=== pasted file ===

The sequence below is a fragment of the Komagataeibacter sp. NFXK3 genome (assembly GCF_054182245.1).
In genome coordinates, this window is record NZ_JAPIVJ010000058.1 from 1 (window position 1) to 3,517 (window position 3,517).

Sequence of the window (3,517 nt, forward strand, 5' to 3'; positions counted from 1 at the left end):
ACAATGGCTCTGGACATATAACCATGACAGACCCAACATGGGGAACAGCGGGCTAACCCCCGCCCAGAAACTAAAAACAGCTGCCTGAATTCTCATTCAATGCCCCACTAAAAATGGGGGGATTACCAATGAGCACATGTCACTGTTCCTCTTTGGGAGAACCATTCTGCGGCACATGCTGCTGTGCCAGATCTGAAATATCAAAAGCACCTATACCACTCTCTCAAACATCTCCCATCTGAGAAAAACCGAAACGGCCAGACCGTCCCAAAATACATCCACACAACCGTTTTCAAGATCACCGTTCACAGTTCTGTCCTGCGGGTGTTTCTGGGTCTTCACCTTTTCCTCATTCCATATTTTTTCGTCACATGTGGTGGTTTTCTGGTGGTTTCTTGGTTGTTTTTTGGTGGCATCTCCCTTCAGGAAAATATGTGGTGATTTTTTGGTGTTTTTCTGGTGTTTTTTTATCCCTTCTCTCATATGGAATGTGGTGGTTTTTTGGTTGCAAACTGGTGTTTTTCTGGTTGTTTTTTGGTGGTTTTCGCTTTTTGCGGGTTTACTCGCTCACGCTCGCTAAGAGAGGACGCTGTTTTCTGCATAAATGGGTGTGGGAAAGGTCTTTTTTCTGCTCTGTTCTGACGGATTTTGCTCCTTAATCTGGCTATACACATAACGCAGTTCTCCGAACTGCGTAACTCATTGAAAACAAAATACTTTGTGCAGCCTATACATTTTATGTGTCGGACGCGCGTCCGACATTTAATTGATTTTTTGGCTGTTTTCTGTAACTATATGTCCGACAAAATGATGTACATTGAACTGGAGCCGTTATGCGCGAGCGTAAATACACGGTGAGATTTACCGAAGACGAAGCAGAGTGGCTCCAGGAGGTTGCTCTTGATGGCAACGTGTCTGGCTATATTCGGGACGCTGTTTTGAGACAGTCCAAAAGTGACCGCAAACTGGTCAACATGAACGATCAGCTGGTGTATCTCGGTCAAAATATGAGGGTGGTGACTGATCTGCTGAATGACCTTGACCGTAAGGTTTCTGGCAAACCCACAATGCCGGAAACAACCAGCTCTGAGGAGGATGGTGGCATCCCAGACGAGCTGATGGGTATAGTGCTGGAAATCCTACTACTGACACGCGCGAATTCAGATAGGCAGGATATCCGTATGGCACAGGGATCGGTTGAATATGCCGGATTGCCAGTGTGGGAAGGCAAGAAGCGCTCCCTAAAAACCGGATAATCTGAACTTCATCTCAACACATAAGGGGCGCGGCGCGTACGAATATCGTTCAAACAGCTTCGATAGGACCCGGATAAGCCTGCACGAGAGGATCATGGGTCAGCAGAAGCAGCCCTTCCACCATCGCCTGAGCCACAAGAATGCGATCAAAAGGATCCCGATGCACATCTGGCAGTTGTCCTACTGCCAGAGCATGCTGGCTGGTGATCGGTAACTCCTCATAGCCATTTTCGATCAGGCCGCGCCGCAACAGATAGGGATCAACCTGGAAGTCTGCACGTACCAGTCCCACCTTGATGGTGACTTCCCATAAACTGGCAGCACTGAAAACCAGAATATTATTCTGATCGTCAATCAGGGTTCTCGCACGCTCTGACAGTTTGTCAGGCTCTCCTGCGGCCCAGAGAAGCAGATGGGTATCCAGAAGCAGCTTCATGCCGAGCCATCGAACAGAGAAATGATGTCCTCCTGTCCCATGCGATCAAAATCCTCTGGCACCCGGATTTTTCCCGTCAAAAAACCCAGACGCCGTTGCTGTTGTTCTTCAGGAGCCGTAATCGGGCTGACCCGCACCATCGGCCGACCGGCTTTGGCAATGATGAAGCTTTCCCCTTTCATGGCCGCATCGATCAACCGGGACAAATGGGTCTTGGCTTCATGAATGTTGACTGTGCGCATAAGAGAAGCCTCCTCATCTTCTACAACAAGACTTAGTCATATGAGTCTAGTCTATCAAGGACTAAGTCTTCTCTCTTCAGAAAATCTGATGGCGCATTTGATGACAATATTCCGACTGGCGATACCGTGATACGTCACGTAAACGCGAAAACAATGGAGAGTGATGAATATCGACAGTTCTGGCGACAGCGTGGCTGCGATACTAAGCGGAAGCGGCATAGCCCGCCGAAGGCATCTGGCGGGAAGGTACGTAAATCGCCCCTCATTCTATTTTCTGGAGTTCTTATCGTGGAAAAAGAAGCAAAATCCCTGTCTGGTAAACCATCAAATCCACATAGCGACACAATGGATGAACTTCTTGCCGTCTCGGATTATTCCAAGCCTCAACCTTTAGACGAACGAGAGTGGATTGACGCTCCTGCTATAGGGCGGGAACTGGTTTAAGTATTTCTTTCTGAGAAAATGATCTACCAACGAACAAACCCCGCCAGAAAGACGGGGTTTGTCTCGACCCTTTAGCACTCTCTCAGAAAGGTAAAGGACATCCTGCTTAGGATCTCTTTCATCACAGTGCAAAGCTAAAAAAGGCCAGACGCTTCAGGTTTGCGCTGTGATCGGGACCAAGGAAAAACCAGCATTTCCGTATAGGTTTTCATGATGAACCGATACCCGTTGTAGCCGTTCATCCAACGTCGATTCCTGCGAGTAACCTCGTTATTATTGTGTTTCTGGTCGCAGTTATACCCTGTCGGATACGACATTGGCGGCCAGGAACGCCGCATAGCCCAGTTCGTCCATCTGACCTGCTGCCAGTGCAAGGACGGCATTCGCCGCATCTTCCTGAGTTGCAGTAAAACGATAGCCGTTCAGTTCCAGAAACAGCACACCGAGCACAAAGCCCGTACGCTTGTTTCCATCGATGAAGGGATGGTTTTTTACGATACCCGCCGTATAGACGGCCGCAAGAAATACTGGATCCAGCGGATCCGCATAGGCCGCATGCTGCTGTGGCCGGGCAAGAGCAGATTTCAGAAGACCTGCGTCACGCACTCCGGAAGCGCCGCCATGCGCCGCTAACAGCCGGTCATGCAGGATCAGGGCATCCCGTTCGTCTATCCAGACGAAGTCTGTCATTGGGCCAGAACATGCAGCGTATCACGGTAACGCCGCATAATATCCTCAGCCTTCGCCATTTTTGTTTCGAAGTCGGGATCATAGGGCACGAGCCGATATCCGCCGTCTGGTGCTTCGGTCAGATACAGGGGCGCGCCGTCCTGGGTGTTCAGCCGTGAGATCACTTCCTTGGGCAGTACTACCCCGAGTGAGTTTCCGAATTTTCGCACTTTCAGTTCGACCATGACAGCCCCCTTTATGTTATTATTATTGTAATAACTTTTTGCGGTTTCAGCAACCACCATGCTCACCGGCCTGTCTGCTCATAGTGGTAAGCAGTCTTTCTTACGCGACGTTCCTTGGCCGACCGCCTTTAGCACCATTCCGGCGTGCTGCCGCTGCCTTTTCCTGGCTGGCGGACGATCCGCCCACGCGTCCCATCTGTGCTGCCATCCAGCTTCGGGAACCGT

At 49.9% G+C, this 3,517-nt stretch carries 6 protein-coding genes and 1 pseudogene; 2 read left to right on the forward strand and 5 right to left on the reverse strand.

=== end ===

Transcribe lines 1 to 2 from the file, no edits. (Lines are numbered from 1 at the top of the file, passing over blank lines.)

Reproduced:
The sequence below is a fragment of the Komagataeibacter sp. NFXK3 genome (assembly GCF_054182245.1).
In genome coordinates, this window is record NZ_JAPIVJ010000058.1 from 1 (window position 1) to 3,517 (window position 3,517).